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Acute Mountain Sickness

Also less commonly known as Acute Mountain Sickness (‘AMS’), this is commonly misunderstood as being a ‘lack of oxygen’ experienced at altitude. In fact, AMS is caused by a lack of air pressure at altitude, which means that each breath you take results in an intake of less air – and, of course, oxygen – which is essential to the function of all the body’s organs. Whether or not you understand the causes of AMS or not, the important thing is to recognize the symptoms and realize that AMS can be dangerous and potentially fatal. Happily, although most Kilimanjaro climbers experience a level of discomfort caused by the effects of altitude, for many this will be fairly mild and can be addressed through rest and if necessary, descent. AMS is not a disease or illness, simply the result of the body not adapting quickly enough to the changing conditions produced by the increase in altitude.

Given a bit of time, the body can usually adapt and the ascent of the mountain can continue.

AMS in its least severe form will show itself as a headache, often a very bad headache but one which can be treated in many cases with a normal headache remedy (so, include these in your first aid kit). If the headache does not diminish, or if the sufferer also experiences vomiting and complete breathlessness during periods of inactivity, this can mean that the AMS has ‘progressed’ to something more severe, demanding that the sufferer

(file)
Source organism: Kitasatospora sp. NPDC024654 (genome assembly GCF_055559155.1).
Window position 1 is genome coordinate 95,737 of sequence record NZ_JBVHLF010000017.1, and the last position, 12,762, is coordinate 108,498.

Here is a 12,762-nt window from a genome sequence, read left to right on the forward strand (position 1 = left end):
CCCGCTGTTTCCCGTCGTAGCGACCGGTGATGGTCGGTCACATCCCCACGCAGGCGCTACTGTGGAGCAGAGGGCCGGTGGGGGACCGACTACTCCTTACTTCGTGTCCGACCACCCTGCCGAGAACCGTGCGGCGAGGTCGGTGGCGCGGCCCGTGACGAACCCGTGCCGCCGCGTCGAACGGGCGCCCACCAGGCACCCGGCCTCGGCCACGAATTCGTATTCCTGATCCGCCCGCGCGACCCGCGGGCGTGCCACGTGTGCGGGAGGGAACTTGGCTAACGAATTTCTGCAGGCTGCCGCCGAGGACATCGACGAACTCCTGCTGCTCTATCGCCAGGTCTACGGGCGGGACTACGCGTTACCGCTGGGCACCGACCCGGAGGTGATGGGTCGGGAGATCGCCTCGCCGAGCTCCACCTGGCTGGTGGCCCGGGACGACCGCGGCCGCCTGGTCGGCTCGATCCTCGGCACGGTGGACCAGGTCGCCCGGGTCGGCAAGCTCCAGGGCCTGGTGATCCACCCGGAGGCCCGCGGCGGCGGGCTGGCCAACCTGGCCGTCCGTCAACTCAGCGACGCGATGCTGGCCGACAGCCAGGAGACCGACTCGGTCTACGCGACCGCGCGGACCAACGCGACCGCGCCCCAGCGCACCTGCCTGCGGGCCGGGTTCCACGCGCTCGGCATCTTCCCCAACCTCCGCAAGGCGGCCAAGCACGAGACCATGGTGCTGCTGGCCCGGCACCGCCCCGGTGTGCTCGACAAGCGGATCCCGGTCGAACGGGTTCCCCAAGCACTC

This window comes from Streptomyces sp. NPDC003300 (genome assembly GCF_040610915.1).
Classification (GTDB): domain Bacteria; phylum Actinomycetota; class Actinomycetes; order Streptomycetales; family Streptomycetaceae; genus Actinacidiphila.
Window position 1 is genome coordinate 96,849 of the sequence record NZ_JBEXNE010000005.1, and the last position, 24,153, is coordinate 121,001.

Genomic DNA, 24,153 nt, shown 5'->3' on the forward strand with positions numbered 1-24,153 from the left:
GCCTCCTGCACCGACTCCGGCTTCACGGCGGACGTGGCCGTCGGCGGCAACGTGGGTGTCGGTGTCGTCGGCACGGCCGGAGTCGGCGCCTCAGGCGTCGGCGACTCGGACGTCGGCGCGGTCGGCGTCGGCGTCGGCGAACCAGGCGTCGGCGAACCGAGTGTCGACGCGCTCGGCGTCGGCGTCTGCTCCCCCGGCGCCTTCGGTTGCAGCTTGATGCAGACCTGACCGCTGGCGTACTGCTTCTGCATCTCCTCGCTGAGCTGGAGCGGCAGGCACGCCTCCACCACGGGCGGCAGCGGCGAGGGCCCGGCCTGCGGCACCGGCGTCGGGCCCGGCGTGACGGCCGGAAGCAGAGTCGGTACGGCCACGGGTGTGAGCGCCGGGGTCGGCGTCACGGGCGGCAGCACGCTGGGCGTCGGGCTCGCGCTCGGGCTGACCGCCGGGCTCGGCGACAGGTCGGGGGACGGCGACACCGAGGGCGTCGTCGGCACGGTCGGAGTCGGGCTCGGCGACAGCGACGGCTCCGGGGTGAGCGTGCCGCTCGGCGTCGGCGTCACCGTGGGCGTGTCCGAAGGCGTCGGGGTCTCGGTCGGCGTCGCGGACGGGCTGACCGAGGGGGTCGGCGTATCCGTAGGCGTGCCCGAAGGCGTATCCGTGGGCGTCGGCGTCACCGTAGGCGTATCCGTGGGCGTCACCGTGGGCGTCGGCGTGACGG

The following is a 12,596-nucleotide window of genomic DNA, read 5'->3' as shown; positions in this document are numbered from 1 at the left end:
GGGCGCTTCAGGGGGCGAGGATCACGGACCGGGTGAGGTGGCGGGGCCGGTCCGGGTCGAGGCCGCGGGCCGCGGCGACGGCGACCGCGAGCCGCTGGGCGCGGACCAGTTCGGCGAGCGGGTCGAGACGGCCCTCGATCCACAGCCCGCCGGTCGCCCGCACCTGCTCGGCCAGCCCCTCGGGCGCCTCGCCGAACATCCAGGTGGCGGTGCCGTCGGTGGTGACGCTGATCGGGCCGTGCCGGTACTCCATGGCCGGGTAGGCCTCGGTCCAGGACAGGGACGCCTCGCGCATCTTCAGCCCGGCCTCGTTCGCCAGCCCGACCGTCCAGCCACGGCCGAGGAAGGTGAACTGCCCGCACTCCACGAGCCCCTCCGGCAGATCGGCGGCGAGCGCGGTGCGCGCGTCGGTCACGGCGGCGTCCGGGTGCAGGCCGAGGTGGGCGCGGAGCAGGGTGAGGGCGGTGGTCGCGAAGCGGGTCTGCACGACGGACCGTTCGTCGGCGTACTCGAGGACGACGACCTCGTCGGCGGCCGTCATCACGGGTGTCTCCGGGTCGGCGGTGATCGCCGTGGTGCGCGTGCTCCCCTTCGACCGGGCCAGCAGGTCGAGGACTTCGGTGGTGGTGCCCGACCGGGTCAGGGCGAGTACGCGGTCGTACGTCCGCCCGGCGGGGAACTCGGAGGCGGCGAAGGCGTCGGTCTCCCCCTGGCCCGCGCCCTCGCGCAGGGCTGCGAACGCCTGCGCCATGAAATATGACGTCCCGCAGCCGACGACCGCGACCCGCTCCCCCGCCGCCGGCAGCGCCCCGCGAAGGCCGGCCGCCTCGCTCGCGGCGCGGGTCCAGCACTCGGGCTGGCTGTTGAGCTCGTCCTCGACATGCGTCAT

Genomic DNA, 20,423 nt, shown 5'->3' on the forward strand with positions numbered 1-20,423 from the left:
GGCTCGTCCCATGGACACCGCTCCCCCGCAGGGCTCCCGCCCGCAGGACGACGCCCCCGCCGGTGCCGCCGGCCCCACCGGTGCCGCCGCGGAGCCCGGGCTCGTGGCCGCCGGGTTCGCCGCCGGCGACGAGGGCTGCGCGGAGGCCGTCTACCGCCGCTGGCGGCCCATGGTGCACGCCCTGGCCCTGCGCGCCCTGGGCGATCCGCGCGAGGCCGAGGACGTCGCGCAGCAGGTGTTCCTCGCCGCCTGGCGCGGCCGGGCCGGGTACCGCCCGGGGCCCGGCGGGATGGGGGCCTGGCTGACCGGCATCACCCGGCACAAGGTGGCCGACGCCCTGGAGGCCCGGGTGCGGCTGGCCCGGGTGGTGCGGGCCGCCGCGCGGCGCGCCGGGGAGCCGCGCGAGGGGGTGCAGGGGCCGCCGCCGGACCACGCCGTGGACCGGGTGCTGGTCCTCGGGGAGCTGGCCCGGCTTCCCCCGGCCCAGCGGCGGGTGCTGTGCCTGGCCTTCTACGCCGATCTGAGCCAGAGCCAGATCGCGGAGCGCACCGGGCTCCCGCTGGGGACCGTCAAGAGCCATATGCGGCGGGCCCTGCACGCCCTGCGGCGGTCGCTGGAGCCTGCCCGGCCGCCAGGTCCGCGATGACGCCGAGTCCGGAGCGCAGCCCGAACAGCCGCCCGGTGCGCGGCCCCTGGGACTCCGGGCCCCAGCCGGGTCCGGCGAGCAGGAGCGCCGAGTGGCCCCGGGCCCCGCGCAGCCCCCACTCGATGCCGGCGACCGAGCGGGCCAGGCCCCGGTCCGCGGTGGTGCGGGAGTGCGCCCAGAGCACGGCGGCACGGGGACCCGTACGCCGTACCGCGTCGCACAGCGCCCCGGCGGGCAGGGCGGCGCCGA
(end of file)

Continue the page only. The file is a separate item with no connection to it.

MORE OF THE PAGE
Rest until a complete recovery has taken place. (Unfortunately, it is not possible to alter the schedule once you are on the mountain, so if you feel you might want an extra day to acclimatize, then you will have to ask for this at the time you organize your trip. Additionally, should it be necessary for one of our guests to descend due to AMS, and then they will be responsible for any costs of the transfer back to the hotel and extra hotel nights. We cannot refund anything for nights missed on the mountain.)

Further symptoms can mean that AMS in its most severe form is being experienced and that an immediate descent is required. Symptoms to look out for are a decrease in mental ability, difficulties with staying awake, balance, co-ordination or speech. Greatly increased heartbeat, blueness in the face, persistent coughing or noises in the lungs can also indicate

severe AMS.

The possibility of suffering from AMS can always be reduced by taking longer over your trek and thus giving the body more time to adapt to the increase in altitude and consequent decrease in air pressure/air intake. You can also help reduce the chances of AMS by walking slowly, keeping hydrated and eating properly during your climb. The golden rule with AMS is to immediately keep your mountain guide fully informed of any symptoms experienced, and their development.

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